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Trading On Equity – Detailed Analysis

Trading On Equity – Detailed Analysis, Hi Friends here we are providing complete information related to Trading on Equity, In order to make a fruitful analysis of the financial statements of a company, we ought to understand various ratios & terms. One of such terms that you might have heard is trading on equity. Let us have a look on what does it actually stand for:


What does Trading on Equity stand for?

The term ‘equity’ refers to the ownership or ‘stock’ of a company and ‘trading’ means ‘taking advantage of’. Hence, the term ‘trading on equity’ means taking advantage of equity share capital to borrow funds on reasonable basis.

It refers to the additional profit which equity shares make at the expense of other forms of securities. This concept is based on the theory that there is a difference among the rates of return on the various types of securities issued by the company.

Must Read – Procedure for Transfer of shares

When the Return on Investment (ROI) is more than the interest rate, then financial leverage works in favour of equity shareholder and Return on Equity (ROE) will be even more than ROI.

While, on the other hand, when the Return on Investment (ROI) is less than the interest rate, then financial leverage works adversely for the equity shareholders and Return on Equity (ROE) will be obviously less than the Return on Investment.

The policy of trading on equity is followed by a company for the following three purposes :

  • To retain full control over the business as the share holders are the actual owners of the company ;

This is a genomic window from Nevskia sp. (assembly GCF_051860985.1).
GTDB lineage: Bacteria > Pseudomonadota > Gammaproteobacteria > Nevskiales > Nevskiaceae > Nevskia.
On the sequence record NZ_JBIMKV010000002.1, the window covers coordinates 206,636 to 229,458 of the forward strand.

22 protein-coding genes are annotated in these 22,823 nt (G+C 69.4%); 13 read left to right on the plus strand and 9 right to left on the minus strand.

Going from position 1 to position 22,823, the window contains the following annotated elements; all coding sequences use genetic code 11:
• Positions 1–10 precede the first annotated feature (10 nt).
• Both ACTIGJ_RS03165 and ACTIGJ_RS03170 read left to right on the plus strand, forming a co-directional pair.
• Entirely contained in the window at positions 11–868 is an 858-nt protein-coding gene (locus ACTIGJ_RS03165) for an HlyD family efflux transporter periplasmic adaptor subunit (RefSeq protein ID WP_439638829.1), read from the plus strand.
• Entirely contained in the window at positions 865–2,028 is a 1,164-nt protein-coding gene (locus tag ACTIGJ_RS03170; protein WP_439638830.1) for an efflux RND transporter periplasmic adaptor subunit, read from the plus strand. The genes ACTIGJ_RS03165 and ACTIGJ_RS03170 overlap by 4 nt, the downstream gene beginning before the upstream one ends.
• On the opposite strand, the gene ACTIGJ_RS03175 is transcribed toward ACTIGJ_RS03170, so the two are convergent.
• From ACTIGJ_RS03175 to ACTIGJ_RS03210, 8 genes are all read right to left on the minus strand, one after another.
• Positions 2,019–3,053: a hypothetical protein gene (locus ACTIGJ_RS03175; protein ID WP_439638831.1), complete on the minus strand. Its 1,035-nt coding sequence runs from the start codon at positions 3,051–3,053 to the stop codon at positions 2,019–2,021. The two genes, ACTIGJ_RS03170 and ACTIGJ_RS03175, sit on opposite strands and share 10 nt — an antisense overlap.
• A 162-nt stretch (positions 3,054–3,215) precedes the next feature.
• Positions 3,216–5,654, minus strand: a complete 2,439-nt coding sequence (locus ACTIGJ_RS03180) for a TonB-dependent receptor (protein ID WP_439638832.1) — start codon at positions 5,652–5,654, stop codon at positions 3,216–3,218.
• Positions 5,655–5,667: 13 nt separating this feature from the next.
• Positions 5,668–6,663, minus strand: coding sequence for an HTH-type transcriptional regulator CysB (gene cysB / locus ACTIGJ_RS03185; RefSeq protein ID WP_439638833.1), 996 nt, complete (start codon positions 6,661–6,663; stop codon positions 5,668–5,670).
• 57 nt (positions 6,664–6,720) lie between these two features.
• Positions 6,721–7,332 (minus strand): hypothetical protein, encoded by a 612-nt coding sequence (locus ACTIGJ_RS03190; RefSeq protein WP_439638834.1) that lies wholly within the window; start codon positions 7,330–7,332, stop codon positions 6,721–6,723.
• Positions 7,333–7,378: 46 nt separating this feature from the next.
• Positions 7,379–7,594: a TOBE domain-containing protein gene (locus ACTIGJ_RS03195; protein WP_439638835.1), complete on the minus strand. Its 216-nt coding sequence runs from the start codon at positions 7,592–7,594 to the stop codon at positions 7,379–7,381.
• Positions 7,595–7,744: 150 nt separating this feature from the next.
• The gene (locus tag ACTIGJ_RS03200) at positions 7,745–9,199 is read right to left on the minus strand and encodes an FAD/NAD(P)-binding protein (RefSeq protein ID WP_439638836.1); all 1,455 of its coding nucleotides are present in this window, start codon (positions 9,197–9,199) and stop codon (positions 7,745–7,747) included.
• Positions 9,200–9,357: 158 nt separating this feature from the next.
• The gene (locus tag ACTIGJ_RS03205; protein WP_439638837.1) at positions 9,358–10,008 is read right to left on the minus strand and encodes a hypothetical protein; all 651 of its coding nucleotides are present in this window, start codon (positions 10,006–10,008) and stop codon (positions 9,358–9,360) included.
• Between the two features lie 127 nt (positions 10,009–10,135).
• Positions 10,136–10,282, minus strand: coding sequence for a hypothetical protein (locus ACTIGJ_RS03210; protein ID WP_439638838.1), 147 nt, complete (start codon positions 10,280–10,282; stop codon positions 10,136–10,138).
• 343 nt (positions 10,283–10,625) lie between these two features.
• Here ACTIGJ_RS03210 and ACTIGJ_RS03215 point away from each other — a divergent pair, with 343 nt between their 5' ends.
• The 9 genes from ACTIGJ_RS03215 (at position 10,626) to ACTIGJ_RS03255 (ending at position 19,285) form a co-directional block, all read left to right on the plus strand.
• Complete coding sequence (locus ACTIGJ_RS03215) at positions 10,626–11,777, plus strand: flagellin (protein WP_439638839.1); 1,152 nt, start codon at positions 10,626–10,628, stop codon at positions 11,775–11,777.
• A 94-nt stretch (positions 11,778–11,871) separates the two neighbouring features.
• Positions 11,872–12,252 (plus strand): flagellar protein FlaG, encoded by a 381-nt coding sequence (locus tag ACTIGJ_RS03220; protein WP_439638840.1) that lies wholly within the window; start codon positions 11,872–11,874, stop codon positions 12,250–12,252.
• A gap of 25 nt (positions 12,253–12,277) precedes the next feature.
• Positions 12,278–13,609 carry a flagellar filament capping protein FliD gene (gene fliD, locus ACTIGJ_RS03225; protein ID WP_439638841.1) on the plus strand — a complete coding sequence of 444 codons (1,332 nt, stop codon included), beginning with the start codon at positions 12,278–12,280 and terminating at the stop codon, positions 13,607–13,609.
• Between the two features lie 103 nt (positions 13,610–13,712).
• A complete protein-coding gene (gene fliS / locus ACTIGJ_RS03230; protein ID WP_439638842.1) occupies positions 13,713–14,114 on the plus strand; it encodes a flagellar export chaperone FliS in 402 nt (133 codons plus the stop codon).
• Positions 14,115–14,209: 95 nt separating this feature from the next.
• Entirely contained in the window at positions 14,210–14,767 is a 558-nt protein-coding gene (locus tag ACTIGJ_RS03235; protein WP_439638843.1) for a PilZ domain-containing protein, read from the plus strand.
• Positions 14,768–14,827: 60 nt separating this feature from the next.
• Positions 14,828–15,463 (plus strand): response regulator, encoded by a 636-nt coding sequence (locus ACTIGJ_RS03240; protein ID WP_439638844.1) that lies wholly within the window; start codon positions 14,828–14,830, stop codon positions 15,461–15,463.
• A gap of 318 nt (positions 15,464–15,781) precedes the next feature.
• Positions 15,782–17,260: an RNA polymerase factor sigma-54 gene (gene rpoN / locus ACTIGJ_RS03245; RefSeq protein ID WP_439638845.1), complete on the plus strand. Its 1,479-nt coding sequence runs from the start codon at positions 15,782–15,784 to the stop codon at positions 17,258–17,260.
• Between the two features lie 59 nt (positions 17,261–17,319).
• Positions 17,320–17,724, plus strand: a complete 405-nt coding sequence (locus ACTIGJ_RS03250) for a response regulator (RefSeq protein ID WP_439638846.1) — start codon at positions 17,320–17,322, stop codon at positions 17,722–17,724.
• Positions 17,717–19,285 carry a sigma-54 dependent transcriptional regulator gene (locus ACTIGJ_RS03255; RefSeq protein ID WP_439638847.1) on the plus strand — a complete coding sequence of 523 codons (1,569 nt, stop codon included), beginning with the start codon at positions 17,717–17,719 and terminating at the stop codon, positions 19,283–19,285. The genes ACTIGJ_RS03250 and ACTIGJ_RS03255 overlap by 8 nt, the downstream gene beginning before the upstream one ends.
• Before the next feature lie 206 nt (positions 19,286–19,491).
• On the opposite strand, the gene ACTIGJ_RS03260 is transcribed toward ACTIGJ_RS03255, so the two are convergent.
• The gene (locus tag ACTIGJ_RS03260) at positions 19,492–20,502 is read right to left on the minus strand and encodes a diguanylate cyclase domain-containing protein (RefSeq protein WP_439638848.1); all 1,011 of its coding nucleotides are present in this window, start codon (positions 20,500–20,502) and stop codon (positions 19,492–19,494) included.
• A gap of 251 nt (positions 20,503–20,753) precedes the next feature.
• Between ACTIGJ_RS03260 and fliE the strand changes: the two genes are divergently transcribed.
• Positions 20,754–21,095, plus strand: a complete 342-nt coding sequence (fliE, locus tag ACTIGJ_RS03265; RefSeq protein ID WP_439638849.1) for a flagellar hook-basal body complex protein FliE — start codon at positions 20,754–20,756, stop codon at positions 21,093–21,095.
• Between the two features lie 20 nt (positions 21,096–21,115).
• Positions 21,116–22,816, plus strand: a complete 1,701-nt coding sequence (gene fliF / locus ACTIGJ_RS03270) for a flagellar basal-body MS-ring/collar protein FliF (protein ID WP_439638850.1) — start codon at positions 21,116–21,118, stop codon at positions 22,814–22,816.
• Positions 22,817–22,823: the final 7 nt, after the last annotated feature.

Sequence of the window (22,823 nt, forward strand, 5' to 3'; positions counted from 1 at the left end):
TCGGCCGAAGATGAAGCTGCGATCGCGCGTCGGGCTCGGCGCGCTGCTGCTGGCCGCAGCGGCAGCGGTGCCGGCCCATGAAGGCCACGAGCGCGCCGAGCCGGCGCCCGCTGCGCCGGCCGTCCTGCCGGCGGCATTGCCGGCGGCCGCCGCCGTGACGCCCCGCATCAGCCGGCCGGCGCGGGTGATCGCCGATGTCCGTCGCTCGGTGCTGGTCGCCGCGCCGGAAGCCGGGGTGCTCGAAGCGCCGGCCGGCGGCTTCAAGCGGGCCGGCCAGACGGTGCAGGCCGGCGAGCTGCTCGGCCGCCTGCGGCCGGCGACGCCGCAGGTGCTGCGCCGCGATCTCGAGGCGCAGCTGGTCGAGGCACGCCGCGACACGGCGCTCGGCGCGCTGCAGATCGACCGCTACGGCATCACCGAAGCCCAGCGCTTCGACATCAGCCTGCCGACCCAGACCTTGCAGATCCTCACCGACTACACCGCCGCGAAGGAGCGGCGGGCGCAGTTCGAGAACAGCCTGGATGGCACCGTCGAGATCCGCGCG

• To increase the rate of dividend on equity shares so that the equity shareholders are benefited & the long term goal of wealth maximization of the enterprise is achieved along with the short term goals of profit maximization ;
  • To achieve control on more financial resources by taking maximum loan / debt on the basis of minimum owned or equity share capital. Apart from what is mentioned above, this will also provide us with an additional advantage of tax saving benefit on the amount of interest paid on debt. You can refer the details from

We can get a better understanding of this with the help of an example:

For eg., the Capital employed in XYZ Pvt. Ltd. is, say, Rs. 2,00,000/- , the debt equity ratio is 1:1, interest rate is 10% and the EBIT (Earnings Before Interest & Tax) for the current year is Rs. 30,000/- . Here ROI is 15% (30,000 / 2,00,000) which is more than the interest rate of 10%. This excess return of 5% (15 – 10) will go to the equity shareholders and the Return on Equity will be 20% (20,000 / 1,00,000).

In the above example, the excess return earned by the equity share holders due to favourable financial leverage position of the company during the given year is termed as trading on equity.

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About CA Ridhi Dhoot

The writer is a Chartered Accountant & a Licentiate Company Secretary. You can reach out to her at


  1. very knowledgeable article

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